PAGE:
According to Steve Farber,1 author and business leadership expert, “extreme leaders approach the act of leadership as you’d approach an extreme sport: learn to love the fear and exhilaration that naturally comes with the territory.” Steve goes on to suggest that to really be a leader, you need to seek opportunities that will stretch you, enable growth, and ultimately cause a certain amount of fear (within you).
This way of thinking resonates for me in the work of leading to improve the patient and caregiver experience in healthcare. As we complete organizational assessments and listen to hospitals and health systems describe their current state, much of what we hear is about the fear of speaking up and having a different opinion, the fear associated with disagreeing with the establishment and suggesting changes to how we provide and support patient care, and the fear of having that difficult or clarifying conversation.
A Brief History
There are as many theories on leadership as there are those who have studied and published their theories.
The history of leadership in healthcare mirrors the most widespread theories of leadership since the mid-1800s: Great Man theory, trait theory, behavioral theories, contingency theories, transactional theories, and transformational theories.
In a nutshell, we have evolved from the suggestion in the mid-1800s that great leaders were born not made and that leadership was intrinsic (and as the Great Man theory name suggests, only a man could have the characteristics of a great leader). This gave way to the trait and behavioral theories of the mid-20th century when we began to understand that with the right “conditioning,” anyone could have access to the once before “birthright” of naturally gifted leaders. In other words, over the past 150 years, we have woken up to the realization that leaders can in fact be made, developed, and nurtured.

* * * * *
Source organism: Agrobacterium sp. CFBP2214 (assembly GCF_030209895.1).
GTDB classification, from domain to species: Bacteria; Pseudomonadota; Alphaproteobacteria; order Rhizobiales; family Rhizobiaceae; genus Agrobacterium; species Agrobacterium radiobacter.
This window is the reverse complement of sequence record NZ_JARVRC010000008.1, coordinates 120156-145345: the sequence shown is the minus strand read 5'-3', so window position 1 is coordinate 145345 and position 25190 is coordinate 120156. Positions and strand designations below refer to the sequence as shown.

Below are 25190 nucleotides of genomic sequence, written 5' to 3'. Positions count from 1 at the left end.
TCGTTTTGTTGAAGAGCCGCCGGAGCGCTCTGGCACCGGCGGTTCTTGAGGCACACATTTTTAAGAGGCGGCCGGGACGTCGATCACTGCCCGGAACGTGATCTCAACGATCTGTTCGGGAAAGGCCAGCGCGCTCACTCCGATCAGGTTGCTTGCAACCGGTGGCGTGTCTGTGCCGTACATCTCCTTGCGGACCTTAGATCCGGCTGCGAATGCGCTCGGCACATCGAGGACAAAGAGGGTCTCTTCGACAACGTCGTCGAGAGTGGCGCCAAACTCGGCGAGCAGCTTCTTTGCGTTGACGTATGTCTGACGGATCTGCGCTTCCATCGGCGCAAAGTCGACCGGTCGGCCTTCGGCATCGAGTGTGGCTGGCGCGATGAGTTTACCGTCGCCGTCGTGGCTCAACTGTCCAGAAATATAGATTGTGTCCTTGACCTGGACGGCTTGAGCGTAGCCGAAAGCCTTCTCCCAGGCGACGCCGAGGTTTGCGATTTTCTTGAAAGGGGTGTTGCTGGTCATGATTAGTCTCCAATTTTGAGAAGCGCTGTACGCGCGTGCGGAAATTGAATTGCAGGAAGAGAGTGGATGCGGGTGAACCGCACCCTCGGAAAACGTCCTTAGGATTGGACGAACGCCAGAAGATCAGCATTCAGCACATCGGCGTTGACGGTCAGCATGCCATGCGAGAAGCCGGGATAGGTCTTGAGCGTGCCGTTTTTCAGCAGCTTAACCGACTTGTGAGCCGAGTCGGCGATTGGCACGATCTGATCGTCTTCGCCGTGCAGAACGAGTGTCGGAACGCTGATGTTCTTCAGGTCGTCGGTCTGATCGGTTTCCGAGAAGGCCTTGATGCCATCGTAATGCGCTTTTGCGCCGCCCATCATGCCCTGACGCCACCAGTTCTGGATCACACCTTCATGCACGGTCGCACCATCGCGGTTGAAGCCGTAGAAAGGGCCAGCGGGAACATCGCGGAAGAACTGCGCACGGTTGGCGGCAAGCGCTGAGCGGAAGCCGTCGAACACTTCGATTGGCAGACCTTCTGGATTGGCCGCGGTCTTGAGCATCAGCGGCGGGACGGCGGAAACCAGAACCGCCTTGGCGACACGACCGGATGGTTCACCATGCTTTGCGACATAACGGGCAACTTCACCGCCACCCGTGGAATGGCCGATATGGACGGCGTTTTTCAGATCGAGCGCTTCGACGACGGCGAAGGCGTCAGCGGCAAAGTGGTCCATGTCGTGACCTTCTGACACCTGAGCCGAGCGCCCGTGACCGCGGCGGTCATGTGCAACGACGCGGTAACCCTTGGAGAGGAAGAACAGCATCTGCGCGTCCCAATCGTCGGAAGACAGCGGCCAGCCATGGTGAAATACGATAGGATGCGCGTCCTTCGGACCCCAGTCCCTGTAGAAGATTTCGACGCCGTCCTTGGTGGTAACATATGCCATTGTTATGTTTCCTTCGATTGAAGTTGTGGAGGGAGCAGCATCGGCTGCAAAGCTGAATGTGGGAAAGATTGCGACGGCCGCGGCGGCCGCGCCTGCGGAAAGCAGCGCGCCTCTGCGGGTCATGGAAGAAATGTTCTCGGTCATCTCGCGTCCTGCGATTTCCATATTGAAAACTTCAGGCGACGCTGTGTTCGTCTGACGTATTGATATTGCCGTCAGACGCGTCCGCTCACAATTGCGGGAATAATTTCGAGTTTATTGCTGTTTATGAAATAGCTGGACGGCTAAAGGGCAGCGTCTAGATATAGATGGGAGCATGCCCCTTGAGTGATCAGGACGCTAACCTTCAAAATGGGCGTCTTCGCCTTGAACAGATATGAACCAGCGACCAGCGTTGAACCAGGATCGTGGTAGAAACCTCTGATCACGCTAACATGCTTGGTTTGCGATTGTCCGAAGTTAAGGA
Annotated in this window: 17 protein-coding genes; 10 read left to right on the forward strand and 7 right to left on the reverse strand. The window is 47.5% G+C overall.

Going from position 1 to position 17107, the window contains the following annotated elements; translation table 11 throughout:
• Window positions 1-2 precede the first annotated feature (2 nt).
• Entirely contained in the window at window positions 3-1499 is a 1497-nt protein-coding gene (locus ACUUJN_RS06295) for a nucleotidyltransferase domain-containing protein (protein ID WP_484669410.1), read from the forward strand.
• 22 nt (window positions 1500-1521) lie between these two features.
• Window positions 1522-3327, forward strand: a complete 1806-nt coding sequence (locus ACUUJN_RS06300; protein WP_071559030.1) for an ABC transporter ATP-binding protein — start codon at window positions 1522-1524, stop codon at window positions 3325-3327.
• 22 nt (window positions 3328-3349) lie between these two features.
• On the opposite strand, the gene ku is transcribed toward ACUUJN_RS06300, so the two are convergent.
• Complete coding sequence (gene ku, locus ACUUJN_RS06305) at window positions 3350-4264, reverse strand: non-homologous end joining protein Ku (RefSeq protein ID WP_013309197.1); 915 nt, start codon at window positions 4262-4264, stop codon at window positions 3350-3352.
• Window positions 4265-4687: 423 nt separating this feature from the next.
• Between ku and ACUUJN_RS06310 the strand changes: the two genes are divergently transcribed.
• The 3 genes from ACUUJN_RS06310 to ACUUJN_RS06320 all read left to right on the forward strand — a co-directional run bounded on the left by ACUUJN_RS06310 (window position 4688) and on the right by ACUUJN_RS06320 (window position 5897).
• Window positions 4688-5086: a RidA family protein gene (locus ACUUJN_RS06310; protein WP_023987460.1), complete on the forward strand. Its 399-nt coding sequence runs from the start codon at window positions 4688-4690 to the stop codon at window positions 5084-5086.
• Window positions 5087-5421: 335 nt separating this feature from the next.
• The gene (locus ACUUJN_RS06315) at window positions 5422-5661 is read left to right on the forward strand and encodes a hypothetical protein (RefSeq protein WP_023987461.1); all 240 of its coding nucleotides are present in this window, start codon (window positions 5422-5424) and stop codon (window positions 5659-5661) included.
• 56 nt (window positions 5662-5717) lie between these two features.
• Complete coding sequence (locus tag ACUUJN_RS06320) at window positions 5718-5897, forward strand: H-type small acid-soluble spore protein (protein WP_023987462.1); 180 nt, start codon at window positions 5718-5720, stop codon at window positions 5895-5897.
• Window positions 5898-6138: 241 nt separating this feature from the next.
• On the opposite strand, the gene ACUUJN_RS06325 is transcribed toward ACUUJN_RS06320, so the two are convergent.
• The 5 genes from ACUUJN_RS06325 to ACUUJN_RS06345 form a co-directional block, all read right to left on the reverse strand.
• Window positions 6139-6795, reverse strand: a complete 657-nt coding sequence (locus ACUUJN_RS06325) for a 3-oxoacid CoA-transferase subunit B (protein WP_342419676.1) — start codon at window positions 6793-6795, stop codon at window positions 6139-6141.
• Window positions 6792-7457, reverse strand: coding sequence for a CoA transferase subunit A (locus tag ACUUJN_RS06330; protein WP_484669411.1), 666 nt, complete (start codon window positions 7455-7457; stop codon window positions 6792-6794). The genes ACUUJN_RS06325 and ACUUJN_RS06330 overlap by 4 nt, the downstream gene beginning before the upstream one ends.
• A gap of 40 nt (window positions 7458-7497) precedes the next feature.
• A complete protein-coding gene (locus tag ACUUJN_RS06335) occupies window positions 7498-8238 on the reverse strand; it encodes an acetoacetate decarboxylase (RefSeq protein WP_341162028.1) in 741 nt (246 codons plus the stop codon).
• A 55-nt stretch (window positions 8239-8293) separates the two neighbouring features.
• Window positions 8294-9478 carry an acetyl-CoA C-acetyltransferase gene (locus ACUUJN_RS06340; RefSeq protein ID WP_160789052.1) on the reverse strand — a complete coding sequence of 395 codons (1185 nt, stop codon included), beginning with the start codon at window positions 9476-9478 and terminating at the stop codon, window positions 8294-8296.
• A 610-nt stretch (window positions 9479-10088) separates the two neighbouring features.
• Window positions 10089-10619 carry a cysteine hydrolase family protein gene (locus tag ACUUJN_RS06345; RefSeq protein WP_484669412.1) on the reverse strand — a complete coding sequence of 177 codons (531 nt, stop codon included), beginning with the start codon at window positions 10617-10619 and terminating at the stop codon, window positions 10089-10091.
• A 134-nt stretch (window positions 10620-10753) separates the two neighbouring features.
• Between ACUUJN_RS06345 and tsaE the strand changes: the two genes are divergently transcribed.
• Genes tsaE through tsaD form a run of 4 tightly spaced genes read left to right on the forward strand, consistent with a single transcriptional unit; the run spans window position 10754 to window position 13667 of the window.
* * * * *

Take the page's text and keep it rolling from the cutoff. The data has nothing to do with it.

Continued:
Governing boards, executive leaders, caregivers of all disciplines, middle managers, and frontline staff of healthcare delivery organizations are being increasingly encouraged to think in terms of building high-reliability organizations, leading cultures and environments that are more inclusive of different opinions, and embracing ideas, approaches, and methodologies that continue to inform us as we learn, develop, and grow as leaders.
Leadership: Current State
By current estimates, there are over 55,000 books with the word “leadership” in their titles available on Amazon.com. Last year alone, it is estimated that more than four new books a day were published on the subject, and there is no indication that this is going to let up or change any time soon.